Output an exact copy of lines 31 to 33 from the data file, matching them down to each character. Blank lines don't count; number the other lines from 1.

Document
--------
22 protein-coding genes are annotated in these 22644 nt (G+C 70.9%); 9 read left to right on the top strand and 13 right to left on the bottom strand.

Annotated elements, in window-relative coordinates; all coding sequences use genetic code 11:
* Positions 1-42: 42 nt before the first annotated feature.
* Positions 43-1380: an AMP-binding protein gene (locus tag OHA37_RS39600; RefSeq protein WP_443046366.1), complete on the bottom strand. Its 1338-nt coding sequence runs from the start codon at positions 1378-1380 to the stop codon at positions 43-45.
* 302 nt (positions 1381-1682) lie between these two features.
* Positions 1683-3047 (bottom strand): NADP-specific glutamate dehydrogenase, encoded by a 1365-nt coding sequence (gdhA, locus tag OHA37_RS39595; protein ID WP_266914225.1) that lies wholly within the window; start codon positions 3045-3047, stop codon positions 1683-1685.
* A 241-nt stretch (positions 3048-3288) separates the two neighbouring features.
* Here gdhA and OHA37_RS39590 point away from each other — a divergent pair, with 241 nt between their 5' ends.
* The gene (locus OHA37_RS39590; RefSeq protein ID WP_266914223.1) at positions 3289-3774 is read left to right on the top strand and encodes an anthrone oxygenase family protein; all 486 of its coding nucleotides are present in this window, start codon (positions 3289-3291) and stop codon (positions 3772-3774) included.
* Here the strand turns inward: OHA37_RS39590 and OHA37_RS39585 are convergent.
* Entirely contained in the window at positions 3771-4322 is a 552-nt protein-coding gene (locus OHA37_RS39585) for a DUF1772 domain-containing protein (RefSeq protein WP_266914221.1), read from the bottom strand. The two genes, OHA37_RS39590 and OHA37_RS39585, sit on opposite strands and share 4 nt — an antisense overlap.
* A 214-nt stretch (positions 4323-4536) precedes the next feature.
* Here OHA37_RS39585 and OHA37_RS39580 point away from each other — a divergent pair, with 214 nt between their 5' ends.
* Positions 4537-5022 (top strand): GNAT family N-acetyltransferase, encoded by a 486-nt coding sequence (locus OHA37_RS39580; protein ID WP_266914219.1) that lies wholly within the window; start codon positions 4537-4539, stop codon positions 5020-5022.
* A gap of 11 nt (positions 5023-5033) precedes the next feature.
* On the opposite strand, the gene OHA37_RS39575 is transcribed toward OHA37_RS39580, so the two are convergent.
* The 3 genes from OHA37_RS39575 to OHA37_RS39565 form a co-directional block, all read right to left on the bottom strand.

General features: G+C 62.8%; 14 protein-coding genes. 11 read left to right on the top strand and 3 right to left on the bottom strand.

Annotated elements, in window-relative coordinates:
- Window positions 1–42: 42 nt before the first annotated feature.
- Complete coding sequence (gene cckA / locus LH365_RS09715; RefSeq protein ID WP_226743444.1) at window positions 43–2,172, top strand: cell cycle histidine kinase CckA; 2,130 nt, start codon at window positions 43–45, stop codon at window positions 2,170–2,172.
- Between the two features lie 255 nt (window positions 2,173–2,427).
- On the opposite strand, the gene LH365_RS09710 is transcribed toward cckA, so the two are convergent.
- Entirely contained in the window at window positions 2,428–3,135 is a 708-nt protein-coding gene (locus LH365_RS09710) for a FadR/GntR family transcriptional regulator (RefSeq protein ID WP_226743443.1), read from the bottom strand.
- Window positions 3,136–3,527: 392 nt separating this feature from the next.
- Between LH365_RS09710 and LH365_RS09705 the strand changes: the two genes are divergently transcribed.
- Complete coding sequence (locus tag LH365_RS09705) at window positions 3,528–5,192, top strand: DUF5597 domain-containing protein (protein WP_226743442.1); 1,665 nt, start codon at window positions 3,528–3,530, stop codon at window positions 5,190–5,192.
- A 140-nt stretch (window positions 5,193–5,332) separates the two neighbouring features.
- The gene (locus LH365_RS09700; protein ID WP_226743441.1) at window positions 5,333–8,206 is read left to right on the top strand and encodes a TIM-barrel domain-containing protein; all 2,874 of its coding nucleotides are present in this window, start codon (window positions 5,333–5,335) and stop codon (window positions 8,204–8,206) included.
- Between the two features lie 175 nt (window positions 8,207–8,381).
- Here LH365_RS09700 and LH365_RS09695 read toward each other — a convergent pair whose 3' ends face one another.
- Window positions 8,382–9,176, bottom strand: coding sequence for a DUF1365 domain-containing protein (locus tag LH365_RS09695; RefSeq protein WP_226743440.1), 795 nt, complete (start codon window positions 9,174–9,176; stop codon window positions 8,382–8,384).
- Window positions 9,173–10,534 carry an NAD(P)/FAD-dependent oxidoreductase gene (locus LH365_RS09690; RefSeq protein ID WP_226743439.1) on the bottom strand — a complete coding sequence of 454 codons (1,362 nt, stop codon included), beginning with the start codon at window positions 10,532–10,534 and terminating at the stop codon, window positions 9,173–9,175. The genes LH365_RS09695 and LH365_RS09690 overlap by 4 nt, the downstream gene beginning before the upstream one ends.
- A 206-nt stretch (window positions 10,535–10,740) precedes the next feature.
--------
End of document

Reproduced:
- Here LH365_RS09700 and LH365_RS09695 read toward each other — a convergent pair whose 3' ends face one another.
- Window positions 8,382–9,176, bottom strand: coding sequence for a DUF1365 domain-containing protein (locus tag LH365_RS09695; RefSeq protein WP_226743440.1), 795 nt, complete (start codon window positions 9,174–9,176; stop codon window positions 8,382–8,384).
- Window positions 9,173–10,534 carry an NAD(P)/FAD-dependent oxidoreductase gene (locus LH365_RS09690; RefSeq protein ID WP_226743439.1) on the bottom strand — a complete coding sequence of 454 codons (1,362 nt, stop codon included), beginning with the start codon at window positions 10,532–10,534 and terminating at the stop codon, window positions 9,173–9,175. The genes LH365_RS09695 and LH365_RS09690 overlap by 4 nt, the downstream gene beginning before the upstream one ends.